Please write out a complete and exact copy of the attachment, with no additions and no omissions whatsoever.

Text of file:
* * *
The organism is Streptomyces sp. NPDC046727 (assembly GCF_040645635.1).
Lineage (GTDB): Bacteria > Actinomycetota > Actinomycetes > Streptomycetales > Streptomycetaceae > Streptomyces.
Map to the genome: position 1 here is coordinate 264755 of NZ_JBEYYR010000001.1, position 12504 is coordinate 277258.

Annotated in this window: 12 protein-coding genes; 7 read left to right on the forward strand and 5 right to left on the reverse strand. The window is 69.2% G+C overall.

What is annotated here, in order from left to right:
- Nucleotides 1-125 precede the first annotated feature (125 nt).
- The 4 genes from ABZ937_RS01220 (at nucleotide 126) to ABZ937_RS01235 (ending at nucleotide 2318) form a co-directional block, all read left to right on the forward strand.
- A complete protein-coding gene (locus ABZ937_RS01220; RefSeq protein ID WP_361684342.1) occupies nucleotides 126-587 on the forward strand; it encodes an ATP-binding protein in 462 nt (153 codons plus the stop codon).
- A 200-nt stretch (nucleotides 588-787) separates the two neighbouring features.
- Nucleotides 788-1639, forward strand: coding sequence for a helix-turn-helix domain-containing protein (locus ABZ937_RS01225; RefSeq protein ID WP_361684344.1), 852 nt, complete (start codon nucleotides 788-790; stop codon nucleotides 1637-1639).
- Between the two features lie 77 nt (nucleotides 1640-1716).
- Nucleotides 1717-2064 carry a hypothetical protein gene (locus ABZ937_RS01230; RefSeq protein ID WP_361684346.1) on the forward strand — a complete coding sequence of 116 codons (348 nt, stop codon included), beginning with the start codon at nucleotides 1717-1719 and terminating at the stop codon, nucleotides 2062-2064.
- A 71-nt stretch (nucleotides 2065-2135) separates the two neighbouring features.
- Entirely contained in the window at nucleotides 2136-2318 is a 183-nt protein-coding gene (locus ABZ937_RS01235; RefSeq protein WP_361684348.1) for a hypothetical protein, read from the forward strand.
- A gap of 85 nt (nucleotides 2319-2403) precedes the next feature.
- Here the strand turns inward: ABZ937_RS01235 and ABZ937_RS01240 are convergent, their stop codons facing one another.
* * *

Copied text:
The organism is Streptomyces sp. NPDC046727 (assembly GCF_040645635.1).
Lineage (GTDB): Bacteria > Actinomycetota > Actinomycetes > Streptomycetales > Streptomycetaceae > Streptomyces.
Map to the genome: position 1 here is coordinate 264755 of NZ_JBEYYR010000001.1, position 12504 is coordinate 277258.

Annotated in this window: 12 protein-coding genes; 7 read left to right on the forward strand and 5 right to left on the reverse strand. The window is 69.2% G+C overall.

What is annotated here, in order from left to right:
- Nucleotides 1-125 precede the first annotated feature (125 nt).
- The 4 genes from ABZ937_RS01220 (at nucleotide 126) to ABZ937_RS01235 (ending at nucleotide 2318) form a co-directional block, all read left to right on the forward strand.
- A complete protein-coding gene (locus ABZ937_RS01220; RefSeq protein ID WP_361684342.1) occupies nucleotides 126-587 on the forward strand; it encodes an ATP-binding protein in 462 nt (153 codons plus the stop codon).
- A 200-nt stretch (nucleotides 588-787) separates the two neighbouring features.
- Nucleotides 788-1639, forward strand: coding sequence for a helix-turn-helix domain-containing protein (locus ABZ937_RS01225; RefSeq protein ID WP_361684344.1), 852 nt, complete (start codon nucleotides 788-790; stop codon nucleotides 1637-1639).
- Between the two features lie 77 nt (nucleotides 1640-1716).
- Nucleotides 1717-2064 carry a hypothetical protein gene (locus ABZ937_RS01230; RefSeq protein ID WP_361684346.1) on the forward strand — a complete coding sequence of 116 codons (348 nt, stop codon included), beginning with the start codon at nucleotides 1717-1719 and terminating at the stop codon, nucleotides 2062-2064.
- A 71-nt stretch (nucleotides 2065-2135) separates the two neighbouring features.
- Entirely contained in the window at nucleotides 2136-2318 is a 183-nt protein-coding gene (locus ABZ937_RS01235; RefSeq protein WP_361684348.1) for a hypothetical protein, read from the forward strand.
- A gap of 85 nt (nucleotides 2319-2403) precedes the next feature.
- Here the strand turns inward: ABZ937_RS01235 and ABZ937_RS01240 are convergent, their stop codons facing one another.